Utilizing a stirrup bender: Merging Stirrups.
11-04-2022 12:00
 
An automated stirrup bender has been part of every major rebar manufacturer for several years now. But are these stirrup benders always used to their full potential?
 
Generally, there are a certain number of reasons why the stirrup bender is not used to its full potential.
 
Firstly, practical applications are often not considered when the reinforcement element is designed. CAD-Software is primarily developed to optimize reinforcement to reduce material costs but mostly, to simplify and standardize the reinforcement in an element.
 
Secondly, the actual limits and possibilities of the stirrup bender are not known. Modern stirrup benders have far more shaping possibilities than the older examples, but it requires some know-how about the machine to benefit from its capabilities.
 
Yet, a stirrup bender should be an important machine to improve the overall reinforcement assembly procedure.
A good utilization, for example is to start combining stirrup shapes by efficiently bending separate stirrups/links as a merged stirrup shape.
 
Advantages can include a radical decrease in the amount of material used on each stirrup, leading to a reduction of material costs.
Additionally, it helps save labour, a welcome advantage when you are trying to address the shortage of skilled workers.
To further introduce the possibilities of the stirrup bender, we look at three examples:
Example 1: Combined Stirrup Shapes for Beams and Columns
 
Traditionally this particular stirrup shape consists of 3 stirrups. When applied in a column assembly, the choice is often to make up the element out of outer stirrups (in blue) and, in for example half of the total stirrups, manually add the inner stirrups.
 
Case study: Column made up of 39 single stirrups, and 40 ‘combined’ stirrups.
 
Comparison three loose stirrups vs. combined stirrups
 
As can be seen in this example, the total amount of stirrups used can be reduced from 159 to 79, simply by bending the combined stirrups as one on your stirrup bender.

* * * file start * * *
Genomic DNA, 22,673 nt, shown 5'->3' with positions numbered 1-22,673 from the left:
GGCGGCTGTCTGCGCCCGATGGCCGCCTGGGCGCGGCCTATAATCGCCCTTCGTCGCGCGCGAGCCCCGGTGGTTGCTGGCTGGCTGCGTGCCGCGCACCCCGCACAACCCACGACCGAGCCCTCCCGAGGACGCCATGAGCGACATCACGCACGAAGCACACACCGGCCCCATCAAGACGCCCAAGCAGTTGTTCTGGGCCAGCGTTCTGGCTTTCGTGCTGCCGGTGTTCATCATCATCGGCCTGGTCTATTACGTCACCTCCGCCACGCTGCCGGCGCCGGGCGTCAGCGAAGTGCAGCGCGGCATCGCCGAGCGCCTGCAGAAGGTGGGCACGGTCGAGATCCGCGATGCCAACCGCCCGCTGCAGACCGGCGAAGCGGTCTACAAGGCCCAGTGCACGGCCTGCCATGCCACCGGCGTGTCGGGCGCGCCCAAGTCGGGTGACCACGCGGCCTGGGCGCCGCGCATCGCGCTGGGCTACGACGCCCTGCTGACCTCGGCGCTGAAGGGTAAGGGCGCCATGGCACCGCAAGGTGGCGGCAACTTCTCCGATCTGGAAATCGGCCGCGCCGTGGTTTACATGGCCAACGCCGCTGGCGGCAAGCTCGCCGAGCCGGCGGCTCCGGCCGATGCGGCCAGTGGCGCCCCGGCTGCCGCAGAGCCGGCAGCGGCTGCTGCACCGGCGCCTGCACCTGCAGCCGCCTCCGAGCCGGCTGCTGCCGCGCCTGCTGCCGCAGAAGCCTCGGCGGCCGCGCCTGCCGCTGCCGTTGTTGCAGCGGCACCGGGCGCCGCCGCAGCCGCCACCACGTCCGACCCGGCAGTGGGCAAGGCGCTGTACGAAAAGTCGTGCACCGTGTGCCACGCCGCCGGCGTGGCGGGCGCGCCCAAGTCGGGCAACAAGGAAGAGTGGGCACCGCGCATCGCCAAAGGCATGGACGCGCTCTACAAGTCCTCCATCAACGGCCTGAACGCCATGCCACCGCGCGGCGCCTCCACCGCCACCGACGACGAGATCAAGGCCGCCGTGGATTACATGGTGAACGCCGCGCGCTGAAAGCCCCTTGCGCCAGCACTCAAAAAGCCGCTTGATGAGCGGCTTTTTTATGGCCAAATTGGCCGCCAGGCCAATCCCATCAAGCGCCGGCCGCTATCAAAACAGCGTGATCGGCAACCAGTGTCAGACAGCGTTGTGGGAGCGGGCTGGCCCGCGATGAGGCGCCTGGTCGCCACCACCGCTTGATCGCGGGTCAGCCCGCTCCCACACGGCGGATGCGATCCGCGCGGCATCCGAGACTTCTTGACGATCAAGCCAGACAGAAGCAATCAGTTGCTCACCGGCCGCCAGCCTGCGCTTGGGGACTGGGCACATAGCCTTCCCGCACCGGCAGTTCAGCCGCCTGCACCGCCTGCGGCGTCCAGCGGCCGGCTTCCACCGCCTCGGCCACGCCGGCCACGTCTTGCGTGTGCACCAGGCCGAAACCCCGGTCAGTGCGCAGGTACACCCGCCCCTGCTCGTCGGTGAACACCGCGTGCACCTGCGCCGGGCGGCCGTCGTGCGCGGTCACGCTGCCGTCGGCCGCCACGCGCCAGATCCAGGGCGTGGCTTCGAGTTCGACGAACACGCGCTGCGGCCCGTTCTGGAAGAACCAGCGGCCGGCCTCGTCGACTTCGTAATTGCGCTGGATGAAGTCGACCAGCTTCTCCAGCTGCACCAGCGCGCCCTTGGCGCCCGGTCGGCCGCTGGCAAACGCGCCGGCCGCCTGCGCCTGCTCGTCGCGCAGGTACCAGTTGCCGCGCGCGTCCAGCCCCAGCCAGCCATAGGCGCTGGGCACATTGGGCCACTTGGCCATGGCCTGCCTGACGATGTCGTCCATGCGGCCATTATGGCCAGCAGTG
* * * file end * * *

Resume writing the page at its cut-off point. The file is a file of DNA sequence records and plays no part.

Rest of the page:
Consequently, you will save a significant length of steel because of the reduction in overlapping stirrup ends.
40x 2 inner stirrups x 2 stirrup-endings x 10cm = 1.6 meter material saving
 
 
The assembly procedure for an entire column is faster and more user friendly. The workers work with less individual items and require fewer fastening points. The inner stirrups are already in place, which means no awkward assembly procedure where stirrups need to be “opened” to manoeuvre them around the bars.
 
Example 2: U-Stirrups for wall and floor edging
 
As mentioned at the beginning of the article, often material saving is not the most economic goal.
By bending two U-stirrups in one hit, additional material is required. Still, there will be many savings in the organization and assembly process. Fewer stirrups mean fewer logistic steps and fewer stirrups for the worker to identify and process.
 
In this streamlined assembly procedure, the orientation of the stirrups towards each other are already confined, this means the final element shape will be perfect, as long as the bending is prefect.
 
Example 3: The endings of a Staircase
 
The reinforcement design of staircases can be non-standard. Yet on both endings often many different stirrups are used to make a more complex shape.
 
In many cases these stirrups can be merged into one stirrup shape. Even if the diameters are not the same, material could be saved too, due to the elimination of the stirrup endings on the square stirrups.
 
Again, this also saves valuable measuring and assembly time of the steel fixer or welder.
 

5 Advantages by bending multiple stirrups as a single shape:

  • Guaranteeing the overall shape (and consequently the concrete cover)
  • Savings in material, often by reducing the link/stirrup closing ends.
  • Labour savings, later in the assembly process.
  • You have a reduced number of actual rebar items, less organising, fewer logistical movements.
  • Fewer mistakes in positioning the inner stirrups in outer stirrups

 

So why not start testing and trying out the potential of your stirrup bender? Starting, for example by creating new stirrup shape templates.

More examples can be found here

 

Bending a combined rebar stirrup shape

 

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